A shallow photo that I took using the red filter, which turned the white sunlight at the surface purple.

So my advice for those of you planning to use a red filter for your next underwater photography adventure is to slap it on if you are SCUBA diving or doing slightly deeper free diving. But if you are splashing around within the first few meters of the surface, you probably will not need one.


DiversNight 2015

There are many global events that occur around the world with the aim of uniting people over a common idea or goal. The Olympic Games, where the world comes together to celebrate its athletes and competitive spirit. Meetings at the United Nations, where world leaders converge to solve the Earth’s most pressing humanitarian challenges. The World Cup, where fans assemble in giant stadiums to share their passion for football and their countries. And DiversNight 2015, where SCUBA divers around the world drive to the beach so that they can jump in the ocean at night and eat cake.

I learned about DiversNight, a global night of diving meant to promote diving communities around the world, from a friend 4 days before it was scheduled to happen. DiversNight happens on the first Saturday of November each year and was started by a Norwegian woman who wanted to promote the social aspect of the sport. The idea is that groups of divers in any country can register a location for a night dive on the DiversNight website (www.diversnight.com), and others can join in to share an evening of SCUBA diving and eating cake. Cake is apparently a rule of DiversNight, because, as the website states, “everybody loves cakes!!”

So when I heard about this event last week, and that some of the people who live/work at my university were planning to organize such a night dive in Jeddah, Saudi Arabia, how could I refuse? Controlling my buoyancy and eating things that make that task more difficult are two of my favorite activities; I was on board. So on Saturday afternoon, I grabbed my fins and my abaya and jumped into a car heading south for Jeddah so that I could participate in my first DiversNight.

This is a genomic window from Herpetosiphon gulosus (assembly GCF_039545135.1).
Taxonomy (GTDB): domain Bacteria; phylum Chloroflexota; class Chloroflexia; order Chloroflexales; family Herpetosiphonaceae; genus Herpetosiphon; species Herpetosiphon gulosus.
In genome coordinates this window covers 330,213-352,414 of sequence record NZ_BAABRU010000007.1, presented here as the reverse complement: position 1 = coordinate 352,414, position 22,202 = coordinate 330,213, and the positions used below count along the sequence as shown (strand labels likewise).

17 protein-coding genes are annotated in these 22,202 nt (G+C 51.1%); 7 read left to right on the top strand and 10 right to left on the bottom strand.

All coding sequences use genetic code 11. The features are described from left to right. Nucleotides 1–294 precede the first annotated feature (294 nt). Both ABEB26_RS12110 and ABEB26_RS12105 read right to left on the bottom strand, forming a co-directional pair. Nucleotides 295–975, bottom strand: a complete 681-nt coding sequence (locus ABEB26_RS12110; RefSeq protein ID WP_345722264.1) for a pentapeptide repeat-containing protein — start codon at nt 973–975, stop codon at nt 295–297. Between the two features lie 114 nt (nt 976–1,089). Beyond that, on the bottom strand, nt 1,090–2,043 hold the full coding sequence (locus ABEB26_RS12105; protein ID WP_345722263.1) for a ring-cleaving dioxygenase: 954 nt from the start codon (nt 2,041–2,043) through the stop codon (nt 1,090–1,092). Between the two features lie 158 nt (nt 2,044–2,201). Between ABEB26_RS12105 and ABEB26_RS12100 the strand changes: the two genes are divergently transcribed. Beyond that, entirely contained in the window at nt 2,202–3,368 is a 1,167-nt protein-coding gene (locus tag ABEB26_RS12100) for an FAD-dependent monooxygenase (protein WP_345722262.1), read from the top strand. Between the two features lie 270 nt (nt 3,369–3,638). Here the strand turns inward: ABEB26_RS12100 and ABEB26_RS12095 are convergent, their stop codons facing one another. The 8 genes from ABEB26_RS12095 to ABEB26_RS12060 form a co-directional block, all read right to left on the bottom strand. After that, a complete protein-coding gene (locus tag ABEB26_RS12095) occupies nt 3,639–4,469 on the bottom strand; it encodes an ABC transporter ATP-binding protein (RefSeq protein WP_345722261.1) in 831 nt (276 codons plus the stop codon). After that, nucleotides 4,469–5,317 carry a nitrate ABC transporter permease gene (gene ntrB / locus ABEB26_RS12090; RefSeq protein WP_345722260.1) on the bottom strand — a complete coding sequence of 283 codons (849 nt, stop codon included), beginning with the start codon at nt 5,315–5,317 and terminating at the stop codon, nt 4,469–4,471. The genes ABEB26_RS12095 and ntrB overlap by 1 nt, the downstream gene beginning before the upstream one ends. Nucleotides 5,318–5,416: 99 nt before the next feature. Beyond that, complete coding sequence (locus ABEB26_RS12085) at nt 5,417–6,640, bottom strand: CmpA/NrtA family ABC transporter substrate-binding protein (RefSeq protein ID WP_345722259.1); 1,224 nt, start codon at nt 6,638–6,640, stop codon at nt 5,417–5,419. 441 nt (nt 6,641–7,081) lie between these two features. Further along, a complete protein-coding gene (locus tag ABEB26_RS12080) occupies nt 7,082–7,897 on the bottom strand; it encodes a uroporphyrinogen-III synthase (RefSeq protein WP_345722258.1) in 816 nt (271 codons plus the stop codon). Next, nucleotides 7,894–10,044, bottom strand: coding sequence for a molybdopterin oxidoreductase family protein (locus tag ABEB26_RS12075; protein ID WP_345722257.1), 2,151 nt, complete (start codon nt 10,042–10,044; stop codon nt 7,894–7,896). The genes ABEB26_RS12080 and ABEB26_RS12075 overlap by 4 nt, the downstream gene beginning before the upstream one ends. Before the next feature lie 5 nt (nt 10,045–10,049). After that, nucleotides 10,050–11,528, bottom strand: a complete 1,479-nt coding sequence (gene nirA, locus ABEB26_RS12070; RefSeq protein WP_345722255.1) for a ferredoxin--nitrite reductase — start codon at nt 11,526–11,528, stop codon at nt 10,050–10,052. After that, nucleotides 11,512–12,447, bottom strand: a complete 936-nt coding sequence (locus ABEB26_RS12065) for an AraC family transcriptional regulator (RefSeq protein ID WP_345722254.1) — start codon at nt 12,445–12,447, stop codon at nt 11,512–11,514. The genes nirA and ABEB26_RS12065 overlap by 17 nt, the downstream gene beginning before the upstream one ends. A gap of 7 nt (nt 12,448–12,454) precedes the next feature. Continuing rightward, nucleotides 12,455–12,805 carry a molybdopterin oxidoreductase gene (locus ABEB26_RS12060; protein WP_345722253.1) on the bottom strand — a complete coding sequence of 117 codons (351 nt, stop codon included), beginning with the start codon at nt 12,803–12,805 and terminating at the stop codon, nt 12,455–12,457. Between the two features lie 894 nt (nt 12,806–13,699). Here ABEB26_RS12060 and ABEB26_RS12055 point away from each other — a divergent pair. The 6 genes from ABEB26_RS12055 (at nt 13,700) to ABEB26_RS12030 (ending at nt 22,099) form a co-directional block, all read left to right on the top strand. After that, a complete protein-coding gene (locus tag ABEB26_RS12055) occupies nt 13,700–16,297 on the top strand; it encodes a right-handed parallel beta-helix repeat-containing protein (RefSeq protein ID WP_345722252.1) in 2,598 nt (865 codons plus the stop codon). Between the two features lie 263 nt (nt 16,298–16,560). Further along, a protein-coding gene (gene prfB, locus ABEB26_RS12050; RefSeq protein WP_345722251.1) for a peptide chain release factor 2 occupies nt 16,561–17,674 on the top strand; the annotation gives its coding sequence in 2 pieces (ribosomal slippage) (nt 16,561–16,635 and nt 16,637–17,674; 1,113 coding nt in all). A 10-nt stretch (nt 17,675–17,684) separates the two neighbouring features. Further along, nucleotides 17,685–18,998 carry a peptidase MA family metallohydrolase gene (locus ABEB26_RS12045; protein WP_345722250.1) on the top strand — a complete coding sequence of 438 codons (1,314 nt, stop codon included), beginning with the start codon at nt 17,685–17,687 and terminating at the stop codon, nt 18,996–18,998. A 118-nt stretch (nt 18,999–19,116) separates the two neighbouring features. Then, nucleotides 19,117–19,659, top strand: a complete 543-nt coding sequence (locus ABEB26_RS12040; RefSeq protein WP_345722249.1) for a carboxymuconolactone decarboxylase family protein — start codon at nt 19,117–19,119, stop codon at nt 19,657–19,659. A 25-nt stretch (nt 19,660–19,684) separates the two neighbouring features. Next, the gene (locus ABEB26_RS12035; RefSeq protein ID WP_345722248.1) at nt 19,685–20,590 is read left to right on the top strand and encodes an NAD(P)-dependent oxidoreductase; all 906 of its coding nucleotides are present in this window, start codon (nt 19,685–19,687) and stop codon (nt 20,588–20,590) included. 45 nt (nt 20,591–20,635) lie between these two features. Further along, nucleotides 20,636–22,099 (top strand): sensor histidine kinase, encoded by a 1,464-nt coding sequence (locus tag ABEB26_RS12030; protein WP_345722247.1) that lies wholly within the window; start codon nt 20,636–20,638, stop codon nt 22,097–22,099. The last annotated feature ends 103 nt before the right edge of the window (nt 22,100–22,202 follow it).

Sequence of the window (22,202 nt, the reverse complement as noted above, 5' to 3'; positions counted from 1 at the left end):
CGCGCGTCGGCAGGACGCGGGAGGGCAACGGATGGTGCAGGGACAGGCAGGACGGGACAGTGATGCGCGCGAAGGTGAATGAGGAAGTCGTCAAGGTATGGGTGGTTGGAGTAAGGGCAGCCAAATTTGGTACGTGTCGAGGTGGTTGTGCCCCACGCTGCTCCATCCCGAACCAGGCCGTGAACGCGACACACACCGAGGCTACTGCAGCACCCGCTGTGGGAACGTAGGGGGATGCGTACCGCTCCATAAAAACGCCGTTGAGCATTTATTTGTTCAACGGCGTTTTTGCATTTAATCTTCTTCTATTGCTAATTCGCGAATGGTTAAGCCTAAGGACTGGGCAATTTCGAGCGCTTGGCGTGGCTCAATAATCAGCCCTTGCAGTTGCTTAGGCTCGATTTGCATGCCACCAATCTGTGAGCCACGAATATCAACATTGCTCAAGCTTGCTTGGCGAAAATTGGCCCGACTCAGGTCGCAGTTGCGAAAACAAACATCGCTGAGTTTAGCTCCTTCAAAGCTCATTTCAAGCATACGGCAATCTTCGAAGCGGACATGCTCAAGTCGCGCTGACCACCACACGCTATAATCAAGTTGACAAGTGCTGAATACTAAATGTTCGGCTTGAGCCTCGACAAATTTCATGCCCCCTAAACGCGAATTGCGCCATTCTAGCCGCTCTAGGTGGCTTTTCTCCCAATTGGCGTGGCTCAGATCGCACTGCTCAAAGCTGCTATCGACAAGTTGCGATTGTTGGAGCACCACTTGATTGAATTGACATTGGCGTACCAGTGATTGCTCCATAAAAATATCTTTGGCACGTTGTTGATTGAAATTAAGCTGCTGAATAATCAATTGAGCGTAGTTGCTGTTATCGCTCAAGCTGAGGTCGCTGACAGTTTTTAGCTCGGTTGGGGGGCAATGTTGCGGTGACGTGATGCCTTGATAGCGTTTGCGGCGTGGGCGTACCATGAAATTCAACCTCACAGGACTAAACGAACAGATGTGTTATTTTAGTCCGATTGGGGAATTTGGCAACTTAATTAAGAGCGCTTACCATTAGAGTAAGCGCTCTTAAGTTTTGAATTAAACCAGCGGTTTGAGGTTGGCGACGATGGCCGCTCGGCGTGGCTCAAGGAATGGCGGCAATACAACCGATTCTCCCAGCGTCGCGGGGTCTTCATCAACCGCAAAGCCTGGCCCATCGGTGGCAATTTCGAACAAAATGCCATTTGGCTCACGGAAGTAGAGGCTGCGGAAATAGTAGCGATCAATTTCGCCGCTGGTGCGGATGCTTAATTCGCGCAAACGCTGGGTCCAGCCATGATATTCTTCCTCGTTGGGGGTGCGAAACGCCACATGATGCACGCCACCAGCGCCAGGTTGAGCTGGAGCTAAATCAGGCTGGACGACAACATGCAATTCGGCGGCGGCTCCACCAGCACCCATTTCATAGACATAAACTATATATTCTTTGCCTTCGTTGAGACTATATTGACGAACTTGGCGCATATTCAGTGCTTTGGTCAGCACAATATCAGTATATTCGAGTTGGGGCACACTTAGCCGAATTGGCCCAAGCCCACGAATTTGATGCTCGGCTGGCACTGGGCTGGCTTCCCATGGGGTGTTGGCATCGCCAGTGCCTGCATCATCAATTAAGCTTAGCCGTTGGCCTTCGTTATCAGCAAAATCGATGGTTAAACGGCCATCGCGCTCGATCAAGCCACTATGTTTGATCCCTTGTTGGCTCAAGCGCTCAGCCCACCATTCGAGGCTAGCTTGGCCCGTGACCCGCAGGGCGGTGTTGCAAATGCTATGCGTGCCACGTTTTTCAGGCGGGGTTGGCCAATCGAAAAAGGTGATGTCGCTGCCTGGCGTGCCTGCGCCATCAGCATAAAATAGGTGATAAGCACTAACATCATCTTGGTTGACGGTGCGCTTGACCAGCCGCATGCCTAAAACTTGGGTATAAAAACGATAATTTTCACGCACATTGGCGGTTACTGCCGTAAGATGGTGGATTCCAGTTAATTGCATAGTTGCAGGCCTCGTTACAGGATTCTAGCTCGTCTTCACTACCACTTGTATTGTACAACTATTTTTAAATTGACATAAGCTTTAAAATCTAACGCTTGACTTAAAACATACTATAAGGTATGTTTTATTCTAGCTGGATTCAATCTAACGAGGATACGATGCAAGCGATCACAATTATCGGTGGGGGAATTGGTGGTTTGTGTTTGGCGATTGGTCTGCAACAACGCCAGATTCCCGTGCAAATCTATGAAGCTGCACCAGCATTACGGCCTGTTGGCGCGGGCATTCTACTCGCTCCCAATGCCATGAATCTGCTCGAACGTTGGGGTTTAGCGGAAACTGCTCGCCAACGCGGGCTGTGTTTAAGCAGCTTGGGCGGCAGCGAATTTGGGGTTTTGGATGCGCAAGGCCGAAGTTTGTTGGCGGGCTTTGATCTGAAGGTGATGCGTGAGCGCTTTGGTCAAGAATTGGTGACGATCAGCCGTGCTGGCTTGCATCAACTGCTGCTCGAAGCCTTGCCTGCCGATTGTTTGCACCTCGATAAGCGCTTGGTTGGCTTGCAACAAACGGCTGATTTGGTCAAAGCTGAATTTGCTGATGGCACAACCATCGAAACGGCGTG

My silhouette as I swam around the reef at night (captured by one of the other divers in our group).
My silhouette as I swam around the reef at night (captured by one of the other divers in our group).

I had only been SCUBA diving a few times in the Red Sea, and never at night. In fact, this was only the third time in my life that I had been on a night dive, so I was quite excited to see some new things. The community underwater definitely changes with the daylight, and at night, things like lobsters, crinoids, and soldier fish were out in stronger numbers that during the sunny Arabian daytime. As with any of the other night dives I had been on, it was a bit eerie to be swimming through the ocean only being able to see the patch that your torch illuminates in front of you. For me, this added to the fun. I had dove on this reef before during the daytime, and seeing it at night with a new biotic community and new limitations on what I could see made it a completely different experience, both spooky and fascinating at the same time. The underwater photographers and physicists out there will also be able to appreciate the fact that warm tones of all the red and pink corals, fish, and multitude of encrusting invertebrates really popped since the light coming from our torches only had to travel a few feet to meters, and the red wavelengths didn’t have a chance to get filtered out before hitting our eyes and cameras. Despite the close-by light source, my night-time photography skills were still bad enough to make almost every picture that I took blurry.